• Finally, universe building is a very delicate thing, and more likely to come off as cutesy or forced than anything approaching narrative integrity.  By way of example, if there is one common through line of the reviews that I've read of Avengers by comic book fans, it's the  respect and gratitude they give Joss Whedon for pulling off a coherent story at all with so many divergent characters to juggle.  Really, it's the juggling act of at least five directors and who knows how many writers, coordinating stories that stretch as far back as World War II and as far away as Valhalla without contradicting each other or stepping on each others' toes.  Compare the skillful interweaving that went into connecting Iron Man, Hulk, Thor and Captain America (whatever their artistic merits as individual films) with the flat, pointless shout-outs to Metropolis and Superman in Batman Forever and Batman & Robin, respectively.  Or the X-Men's chronic inability to maintain continuity from The Last Stand to First ClassDaring to write an "in universe" storyline is to invite legions of angry fanboys to dissect every frame you put on screen for continuity errors, as well as heated debate over which movies - and which elements of those movies - are "canon."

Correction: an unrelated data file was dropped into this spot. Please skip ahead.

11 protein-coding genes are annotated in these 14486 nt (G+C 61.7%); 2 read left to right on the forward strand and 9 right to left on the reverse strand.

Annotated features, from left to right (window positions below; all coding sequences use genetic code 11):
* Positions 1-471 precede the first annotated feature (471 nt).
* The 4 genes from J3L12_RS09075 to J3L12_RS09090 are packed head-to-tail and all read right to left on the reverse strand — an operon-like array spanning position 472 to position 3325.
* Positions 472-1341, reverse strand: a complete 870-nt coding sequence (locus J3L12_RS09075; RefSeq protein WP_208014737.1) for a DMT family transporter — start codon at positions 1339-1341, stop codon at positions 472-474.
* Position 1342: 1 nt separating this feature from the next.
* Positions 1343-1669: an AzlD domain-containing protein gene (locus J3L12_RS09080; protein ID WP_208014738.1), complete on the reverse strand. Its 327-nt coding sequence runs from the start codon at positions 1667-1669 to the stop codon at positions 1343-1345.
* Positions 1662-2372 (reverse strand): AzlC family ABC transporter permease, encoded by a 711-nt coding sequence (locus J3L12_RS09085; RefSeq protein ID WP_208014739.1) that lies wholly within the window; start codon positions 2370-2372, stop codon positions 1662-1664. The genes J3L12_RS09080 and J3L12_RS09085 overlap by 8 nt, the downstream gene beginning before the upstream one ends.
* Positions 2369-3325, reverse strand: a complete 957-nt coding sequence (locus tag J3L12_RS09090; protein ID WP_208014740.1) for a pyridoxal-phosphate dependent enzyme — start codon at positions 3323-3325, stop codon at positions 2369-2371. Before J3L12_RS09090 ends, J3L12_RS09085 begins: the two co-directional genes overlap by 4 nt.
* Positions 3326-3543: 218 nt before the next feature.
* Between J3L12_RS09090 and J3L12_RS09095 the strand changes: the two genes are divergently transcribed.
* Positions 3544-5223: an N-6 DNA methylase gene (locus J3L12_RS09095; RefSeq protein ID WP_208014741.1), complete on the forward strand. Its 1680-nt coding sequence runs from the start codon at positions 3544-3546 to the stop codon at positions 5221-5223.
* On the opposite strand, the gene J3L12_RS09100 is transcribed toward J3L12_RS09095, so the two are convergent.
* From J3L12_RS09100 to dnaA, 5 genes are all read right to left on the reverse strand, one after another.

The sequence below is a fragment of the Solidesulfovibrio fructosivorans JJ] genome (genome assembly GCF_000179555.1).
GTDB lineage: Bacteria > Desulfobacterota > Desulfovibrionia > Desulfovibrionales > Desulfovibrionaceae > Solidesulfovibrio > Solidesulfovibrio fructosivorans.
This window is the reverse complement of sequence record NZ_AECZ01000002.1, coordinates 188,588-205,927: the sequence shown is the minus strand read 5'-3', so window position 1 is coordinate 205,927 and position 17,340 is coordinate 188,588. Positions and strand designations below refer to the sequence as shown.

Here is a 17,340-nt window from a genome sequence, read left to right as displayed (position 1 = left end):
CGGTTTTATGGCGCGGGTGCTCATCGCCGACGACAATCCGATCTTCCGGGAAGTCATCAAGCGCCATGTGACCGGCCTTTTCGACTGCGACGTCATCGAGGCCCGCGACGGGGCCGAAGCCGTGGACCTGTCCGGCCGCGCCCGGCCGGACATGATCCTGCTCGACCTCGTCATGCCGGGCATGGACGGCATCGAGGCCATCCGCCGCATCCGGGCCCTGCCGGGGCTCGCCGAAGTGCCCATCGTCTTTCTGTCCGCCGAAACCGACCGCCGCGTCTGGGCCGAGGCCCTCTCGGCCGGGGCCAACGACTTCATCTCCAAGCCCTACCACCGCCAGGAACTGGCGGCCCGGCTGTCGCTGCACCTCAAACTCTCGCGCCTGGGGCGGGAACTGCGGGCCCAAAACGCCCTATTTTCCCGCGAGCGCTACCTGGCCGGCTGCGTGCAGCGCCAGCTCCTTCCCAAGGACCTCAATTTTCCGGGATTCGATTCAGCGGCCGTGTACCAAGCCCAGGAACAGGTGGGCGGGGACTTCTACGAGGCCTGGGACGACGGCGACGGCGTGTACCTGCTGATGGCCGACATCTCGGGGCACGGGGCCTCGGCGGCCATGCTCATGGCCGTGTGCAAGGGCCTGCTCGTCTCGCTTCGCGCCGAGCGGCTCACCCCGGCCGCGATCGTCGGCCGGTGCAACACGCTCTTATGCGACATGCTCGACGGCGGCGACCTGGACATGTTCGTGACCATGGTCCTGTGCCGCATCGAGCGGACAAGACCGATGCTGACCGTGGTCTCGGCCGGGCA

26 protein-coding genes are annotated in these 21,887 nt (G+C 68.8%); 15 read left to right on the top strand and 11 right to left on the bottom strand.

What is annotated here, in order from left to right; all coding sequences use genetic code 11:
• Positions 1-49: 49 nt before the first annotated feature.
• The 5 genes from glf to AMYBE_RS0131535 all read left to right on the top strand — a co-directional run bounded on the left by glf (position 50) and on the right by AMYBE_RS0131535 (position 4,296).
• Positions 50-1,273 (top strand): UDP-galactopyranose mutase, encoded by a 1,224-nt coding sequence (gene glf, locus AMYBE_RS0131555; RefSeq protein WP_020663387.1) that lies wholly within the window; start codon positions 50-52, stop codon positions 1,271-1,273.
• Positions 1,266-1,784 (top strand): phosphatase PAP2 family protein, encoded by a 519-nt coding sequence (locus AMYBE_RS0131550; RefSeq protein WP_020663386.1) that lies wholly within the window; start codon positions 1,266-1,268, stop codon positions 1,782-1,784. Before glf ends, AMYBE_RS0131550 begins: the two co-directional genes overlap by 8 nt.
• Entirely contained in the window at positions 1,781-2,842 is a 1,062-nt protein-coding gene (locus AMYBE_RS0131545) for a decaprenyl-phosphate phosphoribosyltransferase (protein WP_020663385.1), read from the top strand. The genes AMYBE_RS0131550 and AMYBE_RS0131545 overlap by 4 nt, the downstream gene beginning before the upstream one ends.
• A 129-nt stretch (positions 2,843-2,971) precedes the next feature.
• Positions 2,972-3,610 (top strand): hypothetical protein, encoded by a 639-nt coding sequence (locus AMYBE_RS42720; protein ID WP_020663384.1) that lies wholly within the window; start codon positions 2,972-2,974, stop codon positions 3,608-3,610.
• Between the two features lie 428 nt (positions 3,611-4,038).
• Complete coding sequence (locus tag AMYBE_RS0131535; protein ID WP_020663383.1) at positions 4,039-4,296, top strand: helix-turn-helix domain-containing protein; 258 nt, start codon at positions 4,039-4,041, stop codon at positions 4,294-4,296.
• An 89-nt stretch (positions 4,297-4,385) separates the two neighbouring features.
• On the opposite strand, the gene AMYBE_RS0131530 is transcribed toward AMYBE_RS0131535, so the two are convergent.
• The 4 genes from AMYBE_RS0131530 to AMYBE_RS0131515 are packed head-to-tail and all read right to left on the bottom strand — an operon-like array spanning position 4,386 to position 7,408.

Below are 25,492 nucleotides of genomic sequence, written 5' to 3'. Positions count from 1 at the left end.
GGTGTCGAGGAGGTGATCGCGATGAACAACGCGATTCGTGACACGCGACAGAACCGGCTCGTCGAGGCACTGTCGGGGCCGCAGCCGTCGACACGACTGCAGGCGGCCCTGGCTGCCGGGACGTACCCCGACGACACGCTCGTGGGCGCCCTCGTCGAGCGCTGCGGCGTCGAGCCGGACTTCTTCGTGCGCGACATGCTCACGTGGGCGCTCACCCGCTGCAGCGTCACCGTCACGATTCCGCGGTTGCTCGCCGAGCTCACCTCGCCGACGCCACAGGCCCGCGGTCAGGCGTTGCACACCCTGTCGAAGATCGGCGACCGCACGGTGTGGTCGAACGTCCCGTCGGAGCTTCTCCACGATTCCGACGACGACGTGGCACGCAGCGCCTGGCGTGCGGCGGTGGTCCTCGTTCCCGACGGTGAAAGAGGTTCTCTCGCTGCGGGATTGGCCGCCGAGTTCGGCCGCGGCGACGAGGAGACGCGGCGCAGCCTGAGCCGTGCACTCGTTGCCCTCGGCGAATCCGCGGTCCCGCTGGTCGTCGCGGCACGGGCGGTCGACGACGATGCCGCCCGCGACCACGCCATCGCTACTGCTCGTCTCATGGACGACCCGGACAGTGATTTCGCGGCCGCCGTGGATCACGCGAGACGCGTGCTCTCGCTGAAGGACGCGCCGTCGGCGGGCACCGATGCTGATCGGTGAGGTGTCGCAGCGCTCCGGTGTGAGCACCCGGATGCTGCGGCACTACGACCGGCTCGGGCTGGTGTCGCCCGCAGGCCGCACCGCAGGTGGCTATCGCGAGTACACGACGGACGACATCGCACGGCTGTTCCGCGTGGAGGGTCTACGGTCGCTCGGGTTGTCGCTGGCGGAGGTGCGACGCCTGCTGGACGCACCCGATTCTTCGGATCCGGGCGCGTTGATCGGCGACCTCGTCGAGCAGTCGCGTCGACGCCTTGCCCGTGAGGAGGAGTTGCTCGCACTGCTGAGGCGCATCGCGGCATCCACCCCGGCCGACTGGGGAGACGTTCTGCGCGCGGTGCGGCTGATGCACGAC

What Ridley Scott has given us is not quite a prequel, not a reboot, but something that "shares the DNA" of the original Alien.  It's the backdrop, the story at the edges of the original movie. What Ridley has done is expanded the frame of the first film, never negating its existence or hand-waiving away all the mysteries of that story.  It wasn't a sly wink and a nod to the audience, breaking the fourth wall and dropping an Easter Egg for those who remember the original film.  Prometheus, for all its other strengths and weaknesses, is a movie playing outside the lines of the Hollywood franchise formula.  So criticize away over what the film doesn't do right -- the fact that it's "doing" at all is a minor Hollywood miracle.